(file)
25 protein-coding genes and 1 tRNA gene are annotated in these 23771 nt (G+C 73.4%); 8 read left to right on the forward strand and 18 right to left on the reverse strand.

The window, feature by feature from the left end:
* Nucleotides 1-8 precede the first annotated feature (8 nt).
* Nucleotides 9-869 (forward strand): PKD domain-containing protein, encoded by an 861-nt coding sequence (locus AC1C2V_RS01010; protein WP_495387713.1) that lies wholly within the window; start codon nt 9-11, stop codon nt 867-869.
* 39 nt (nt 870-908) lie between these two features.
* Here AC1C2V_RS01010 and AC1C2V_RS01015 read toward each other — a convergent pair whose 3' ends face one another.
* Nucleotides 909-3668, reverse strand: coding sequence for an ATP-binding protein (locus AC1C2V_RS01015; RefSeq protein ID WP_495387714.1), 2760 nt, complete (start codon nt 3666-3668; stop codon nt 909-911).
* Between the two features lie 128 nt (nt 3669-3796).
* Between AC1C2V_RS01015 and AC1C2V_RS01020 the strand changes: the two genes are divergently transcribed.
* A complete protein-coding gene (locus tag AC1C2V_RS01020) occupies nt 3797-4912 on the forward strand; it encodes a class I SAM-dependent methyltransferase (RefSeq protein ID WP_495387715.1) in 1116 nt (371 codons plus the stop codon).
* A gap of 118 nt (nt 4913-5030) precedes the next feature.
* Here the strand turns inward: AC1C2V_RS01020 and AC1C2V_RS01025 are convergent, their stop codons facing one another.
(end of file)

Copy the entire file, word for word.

25 protein-coding genes and 1 tRNA gene are annotated in these 23771 nt (G+C 73.4%); 8 read left to right on the forward strand and 18 right to left on the reverse strand.

The window, feature by feature from the left end:
* Nucleotides 1-8 precede the first annotated feature (8 nt).
* Nucleotides 9-869 (forward strand): PKD domain-containing protein, encoded by an 861-nt coding sequence (locus AC1C2V_RS01010; protein WP_495387713.1) that lies wholly within the window; start codon nt 9-11, stop codon nt 867-869.
* 39 nt (nt 870-908) lie between these two features.
* Here AC1C2V_RS01010 and AC1C2V_RS01015 read toward each other — a convergent pair whose 3' ends face one another.
* Nucleotides 909-3668, reverse strand: coding sequence for an ATP-binding protein (locus AC1C2V_RS01015; RefSeq protein ID WP_495387714.1), 2760 nt, complete (start codon nt 3666-3668; stop codon nt 909-911).
* Between the two features lie 128 nt (nt 3669-3796).
* Between AC1C2V_RS01015 and AC1C2V_RS01020 the strand changes: the two genes are divergently transcribed.
* A complete protein-coding gene (locus tag AC1C2V_RS01020) occupies nt 3797-4912 on the forward strand; it encodes a class I SAM-dependent methyltransferase (RefSeq protein ID WP_495387715.1) in 1116 nt (371 codons plus the stop codon).
* A gap of 118 nt (nt 4913-5030) precedes the next feature.
* Here the strand turns inward: AC1C2V_RS01020 and AC1C2V_RS01025 are convergent, their stop codons facing one another.